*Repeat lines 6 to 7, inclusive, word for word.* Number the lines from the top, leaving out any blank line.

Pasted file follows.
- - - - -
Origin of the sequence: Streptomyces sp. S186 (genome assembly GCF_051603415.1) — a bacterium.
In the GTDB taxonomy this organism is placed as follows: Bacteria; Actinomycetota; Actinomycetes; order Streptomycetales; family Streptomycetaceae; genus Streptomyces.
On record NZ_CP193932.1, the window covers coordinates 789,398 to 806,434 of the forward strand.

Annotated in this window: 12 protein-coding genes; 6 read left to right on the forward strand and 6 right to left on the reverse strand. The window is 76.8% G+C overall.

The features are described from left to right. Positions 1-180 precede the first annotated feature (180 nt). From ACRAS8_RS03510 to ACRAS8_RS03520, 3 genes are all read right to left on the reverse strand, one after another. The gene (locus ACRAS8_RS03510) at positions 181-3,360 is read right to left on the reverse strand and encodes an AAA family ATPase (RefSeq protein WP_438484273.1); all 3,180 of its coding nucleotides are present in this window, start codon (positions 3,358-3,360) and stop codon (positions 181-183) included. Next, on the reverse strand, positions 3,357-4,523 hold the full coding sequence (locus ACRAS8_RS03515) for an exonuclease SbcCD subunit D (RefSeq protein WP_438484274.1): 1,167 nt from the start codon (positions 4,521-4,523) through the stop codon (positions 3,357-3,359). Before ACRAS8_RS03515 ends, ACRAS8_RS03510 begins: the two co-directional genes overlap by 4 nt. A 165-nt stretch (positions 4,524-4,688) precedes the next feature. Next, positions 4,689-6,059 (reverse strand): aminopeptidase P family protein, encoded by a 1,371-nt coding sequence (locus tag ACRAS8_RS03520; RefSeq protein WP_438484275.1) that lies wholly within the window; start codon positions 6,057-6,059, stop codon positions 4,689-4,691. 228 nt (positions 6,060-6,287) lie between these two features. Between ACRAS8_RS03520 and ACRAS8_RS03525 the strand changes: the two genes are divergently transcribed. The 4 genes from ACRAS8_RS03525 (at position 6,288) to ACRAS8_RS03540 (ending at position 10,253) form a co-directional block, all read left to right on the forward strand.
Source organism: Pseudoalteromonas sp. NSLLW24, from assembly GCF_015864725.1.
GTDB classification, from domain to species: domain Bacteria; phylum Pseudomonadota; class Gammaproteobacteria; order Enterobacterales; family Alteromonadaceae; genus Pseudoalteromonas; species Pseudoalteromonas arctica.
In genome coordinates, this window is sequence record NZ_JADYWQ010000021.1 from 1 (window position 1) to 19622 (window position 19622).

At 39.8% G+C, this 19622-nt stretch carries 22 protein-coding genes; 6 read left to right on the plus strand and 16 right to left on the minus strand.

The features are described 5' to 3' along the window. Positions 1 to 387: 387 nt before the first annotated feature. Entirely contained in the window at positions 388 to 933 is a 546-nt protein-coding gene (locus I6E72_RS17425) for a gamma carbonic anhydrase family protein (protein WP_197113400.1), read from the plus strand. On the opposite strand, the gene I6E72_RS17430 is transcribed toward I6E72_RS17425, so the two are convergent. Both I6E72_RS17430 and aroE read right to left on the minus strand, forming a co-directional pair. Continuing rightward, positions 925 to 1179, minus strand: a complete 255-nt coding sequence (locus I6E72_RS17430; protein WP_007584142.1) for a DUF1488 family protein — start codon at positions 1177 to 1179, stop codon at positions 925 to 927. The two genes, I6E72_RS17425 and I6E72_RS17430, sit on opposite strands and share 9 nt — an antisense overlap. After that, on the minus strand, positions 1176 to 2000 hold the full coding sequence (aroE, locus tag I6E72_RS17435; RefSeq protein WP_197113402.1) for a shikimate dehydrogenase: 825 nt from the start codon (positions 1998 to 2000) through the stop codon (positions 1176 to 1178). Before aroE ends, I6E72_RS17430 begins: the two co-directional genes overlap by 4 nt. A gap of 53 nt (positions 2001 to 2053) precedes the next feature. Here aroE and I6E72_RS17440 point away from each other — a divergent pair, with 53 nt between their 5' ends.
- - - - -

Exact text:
Source organism: Pseudoalteromonas sp. NSLLW24, from assembly GCF_015864725.1.
GTDB classification, from domain to species: domain Bacteria; phylum Pseudomonadota; class Gammaproteobacteria; order Enterobacterales; family Alteromonadaceae; genus Pseudoalteromonas; species Pseudoalteromonas arctica.